Sunday, April 29, 2012

Earth Day - Belated

Yesterday, our morning was governed by a six and a half year old.  I would love to spend a day inside Natalie's brain to see how it works.  This is a child who regularly has what she thinks are incredibly genius ideas.  Like the the time, when she wouldn't dare touch anything called macaroni and cheese, told me that what would be really good for dinner would be if we made ziti and then mixed it with melted chèvre, cheddar, and jack cheeses.  I agreed that is did sound delicious, and it is also called macaroni and cheese.  "Oh." She says.  "Well, I think I would like to eat macaroni and cheese then."

So yesterday, Natalie has begged and pleaded for us to go to an Earth Day parade in Concord.  She cared not about the fact that it was celebrating Earth Day, but her little friend would be marching in the parade, and Natalie wanted to see her.  How does a parent argue with that?  Originally, I was told the parade started at 8:30, and I let Natalie know that we would not be making it.  But then the parade started at 10, so, again, I was without argument.  So we travelled, with no other information than what our daughter was told by someone else's daughter, into Concord to see a parade that for all we knew may or may not be happening.  After all, Earth Day was a week ago.

We drove aimlessly around Concord looking for signs of a parade, both literal and figurative.  Finally, we arrived to what we thought was the starting point of the parade-- families gathered on the bridge, children carrying hand made floats of sticks and  bark and leaves and flowers.  So we followed the crowds down to the river bank.  A parade on a river bank you ask?  Perhaps Dan and I should have also questioned this, but we didn't.  Instead we were involved in some bizarre Earth Day abduction/ritual.  A woman, face painted with stripes of blue and white and shiny strands of colors hanging down her back came wading through the water, picking up cups of it with a long wooden ladle and sprinkling it around her.  She was accompanied by a group of adults dressed as chickens who would both sing and "bock" complementing(?) her Earth Day speech of oil and warming and convenience and the amount of plastic water bottles we all consume. Dan and I try to do out part, really we do.  But this was the weirdest thing we have ever taken part in since we unknowingly walked into a Christian bookstore.  (Had we known it was a Christian bookstore, it would have been less uncomfortable, but not knowing and walking in...).

Joey, being the sweet boy he is, started yelling which allowed us to walk away shortly before it ended on its own.  And the parade that followed was impressive and earthy.  And Natalie saw her friend, which made both girls giggle with excitement.  I'm not sure Dan and I were as quick to recover....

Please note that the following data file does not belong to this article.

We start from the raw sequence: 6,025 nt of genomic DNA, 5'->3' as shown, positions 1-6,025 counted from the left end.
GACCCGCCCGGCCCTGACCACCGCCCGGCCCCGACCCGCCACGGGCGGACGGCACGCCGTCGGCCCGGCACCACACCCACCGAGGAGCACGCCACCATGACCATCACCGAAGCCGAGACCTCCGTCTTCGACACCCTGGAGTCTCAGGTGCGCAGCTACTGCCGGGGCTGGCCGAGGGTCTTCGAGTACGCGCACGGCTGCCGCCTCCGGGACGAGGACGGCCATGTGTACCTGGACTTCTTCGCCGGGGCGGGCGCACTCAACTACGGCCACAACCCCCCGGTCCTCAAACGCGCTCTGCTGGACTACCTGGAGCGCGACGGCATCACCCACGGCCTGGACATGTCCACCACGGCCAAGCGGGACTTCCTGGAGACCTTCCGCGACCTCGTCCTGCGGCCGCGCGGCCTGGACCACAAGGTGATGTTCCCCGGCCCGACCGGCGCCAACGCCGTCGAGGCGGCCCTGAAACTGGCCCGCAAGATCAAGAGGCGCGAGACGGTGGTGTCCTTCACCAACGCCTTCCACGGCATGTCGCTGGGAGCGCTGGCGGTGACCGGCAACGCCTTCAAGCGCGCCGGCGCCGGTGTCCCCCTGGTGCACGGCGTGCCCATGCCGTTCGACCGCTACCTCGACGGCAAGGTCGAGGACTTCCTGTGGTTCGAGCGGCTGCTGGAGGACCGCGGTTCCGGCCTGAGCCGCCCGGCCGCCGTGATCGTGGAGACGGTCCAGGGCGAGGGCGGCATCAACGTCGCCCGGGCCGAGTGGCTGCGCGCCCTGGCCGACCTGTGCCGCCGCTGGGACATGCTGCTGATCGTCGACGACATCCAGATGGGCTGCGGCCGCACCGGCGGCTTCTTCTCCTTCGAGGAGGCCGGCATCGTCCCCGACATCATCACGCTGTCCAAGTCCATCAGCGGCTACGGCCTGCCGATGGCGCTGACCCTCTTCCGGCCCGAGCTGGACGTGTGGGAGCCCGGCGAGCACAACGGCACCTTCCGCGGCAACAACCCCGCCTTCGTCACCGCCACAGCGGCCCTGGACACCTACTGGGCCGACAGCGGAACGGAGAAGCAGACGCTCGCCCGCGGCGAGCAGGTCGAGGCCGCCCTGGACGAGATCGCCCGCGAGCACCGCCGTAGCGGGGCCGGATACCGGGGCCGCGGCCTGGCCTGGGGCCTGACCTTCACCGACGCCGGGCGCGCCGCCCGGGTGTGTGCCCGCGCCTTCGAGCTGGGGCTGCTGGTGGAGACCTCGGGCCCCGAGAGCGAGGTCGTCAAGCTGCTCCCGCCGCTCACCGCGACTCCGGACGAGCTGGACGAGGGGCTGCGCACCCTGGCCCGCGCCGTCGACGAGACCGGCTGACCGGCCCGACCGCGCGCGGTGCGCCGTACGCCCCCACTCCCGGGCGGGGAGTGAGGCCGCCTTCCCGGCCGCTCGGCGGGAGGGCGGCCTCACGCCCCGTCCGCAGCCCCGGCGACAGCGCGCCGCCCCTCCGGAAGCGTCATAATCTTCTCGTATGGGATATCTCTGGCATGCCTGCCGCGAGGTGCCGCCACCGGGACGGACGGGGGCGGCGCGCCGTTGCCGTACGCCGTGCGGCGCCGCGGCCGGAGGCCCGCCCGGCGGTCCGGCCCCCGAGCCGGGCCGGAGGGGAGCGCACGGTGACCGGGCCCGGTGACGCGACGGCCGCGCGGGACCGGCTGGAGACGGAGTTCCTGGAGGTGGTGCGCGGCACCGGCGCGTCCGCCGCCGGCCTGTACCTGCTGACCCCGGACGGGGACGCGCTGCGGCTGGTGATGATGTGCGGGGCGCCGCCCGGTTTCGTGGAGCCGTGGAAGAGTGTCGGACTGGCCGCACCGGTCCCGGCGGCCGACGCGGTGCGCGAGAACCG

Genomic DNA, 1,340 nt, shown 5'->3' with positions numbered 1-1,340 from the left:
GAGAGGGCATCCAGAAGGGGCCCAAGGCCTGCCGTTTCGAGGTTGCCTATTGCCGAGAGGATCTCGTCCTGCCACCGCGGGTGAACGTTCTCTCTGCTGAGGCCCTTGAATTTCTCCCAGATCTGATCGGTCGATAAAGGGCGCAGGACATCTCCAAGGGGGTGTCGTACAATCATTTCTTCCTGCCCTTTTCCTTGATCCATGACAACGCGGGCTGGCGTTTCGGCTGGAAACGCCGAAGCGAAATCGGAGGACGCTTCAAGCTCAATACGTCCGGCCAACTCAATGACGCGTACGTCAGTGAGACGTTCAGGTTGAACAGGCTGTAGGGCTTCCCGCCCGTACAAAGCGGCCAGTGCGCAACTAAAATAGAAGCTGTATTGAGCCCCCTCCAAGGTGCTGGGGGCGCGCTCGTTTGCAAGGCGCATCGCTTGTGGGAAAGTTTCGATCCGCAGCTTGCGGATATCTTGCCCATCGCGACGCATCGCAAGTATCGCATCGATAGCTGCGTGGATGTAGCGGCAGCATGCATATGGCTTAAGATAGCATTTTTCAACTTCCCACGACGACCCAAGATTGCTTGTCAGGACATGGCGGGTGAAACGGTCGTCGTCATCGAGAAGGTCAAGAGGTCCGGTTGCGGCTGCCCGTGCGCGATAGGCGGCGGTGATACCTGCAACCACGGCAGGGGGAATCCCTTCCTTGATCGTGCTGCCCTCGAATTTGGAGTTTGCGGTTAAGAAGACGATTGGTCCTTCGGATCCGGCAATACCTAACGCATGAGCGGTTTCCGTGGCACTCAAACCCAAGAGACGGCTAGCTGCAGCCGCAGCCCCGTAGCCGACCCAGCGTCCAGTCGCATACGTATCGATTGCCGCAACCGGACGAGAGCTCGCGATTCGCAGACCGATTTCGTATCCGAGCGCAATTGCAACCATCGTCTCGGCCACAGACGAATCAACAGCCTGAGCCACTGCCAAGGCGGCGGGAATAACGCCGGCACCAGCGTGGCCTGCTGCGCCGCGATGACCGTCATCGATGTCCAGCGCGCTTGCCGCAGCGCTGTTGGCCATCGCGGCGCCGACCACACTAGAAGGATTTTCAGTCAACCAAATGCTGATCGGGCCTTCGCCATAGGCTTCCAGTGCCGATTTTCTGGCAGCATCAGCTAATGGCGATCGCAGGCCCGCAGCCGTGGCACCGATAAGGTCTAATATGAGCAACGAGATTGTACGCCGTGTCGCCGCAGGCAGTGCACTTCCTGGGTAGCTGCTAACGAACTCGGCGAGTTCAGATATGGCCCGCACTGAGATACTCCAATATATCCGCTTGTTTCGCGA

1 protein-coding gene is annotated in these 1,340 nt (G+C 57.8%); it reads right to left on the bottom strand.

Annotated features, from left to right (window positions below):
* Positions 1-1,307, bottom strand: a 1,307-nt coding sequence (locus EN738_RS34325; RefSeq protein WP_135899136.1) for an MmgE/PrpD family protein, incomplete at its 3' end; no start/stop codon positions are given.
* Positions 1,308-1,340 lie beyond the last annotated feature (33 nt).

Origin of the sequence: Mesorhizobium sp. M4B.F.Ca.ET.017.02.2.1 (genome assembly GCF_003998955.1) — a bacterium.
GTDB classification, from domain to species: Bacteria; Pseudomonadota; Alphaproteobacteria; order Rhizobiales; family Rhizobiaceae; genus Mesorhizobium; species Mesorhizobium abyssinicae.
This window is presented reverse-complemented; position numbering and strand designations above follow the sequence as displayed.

Tuesday, April 10, 2012

Insert Foot Here

Joey is a bit of a politician-- making friends with potential, future campaign donors everywhere he goes. Taking names, shaking hands, and looking soulfully into other's eyes with his own beautiful blue ones. Today, out of sheer lack of anything to do, I took him to get a donut. We had time to kill, and he kept asking, and I gave in. So there were are, sitting at our high table at Dunkin Donuts with two random children next to us.

"What's your name?" Joey asks.

One child answered with what I heard as Alex. The grown up corrected me. "Alice and this is Grace." Yes, I heard Alice. I was looking at a little blonde headed child with hair styled just like my own son's. And the said child was wearing a plain, grey sweatshirt. Similar to the sweatshirts I used to wear with hand me down camo pants with which I would put my long, brown hair up into a matching camo camp and ask if I could pass for a boy. So I heard the name Alice, yes, typically a girl name, but people, this is 2012 and no name is gender specific anymore.

"Are you two brother and sister?" I ask.

Grown up with them responds, "Oh, they are both girls."
Oh dear. I have not been quite this embarrassed since, working in retail, I thought that a customer with a new baby was the baby's grandmother and said so. Then, I was able to slip into the back room and hide in shame until she was gone. This time...uh....not so much.

The mother was quite kind explaining that Alice has two older brothers with short hair and she, herself, with short hair had to finally give in to her small daughter's pleas for short hair like everyone else. I get that. I have a son who often comes to the dinner table in a dress and demands that we call him Eleanor. But there are lessons to be learned here.

1. Alice is still just a girl name
2. If your daughter looks like a boy, people will think she is a boy.
3. Don't let your children eat donuts. Had stayed strong in my beliefs, none of this would have happened.

Thursday, April 5, 2012


Yeah, you read that title right. Joey is OB-SESSED with Puss in Boots right now. To the point where he wakes up in the morning brandishing his imaginary sword and straightens the fake feather on his non-existent hat. And he rides off on his horse, Pussy.

Joey is also a little obsessed with The Chipmunks, so in an effort to not have him running into school and announcing to all the other 3 and 4 year olds that he is "riding Pussy," I tried to have him rename imaginary horse, Simon.

"Joey, why don't you name your horse Simon?"

"Oh! Mommy, I love Simon."

"Good. So what is your horse's name?"


I'm very concerned for when he becomes a teenager.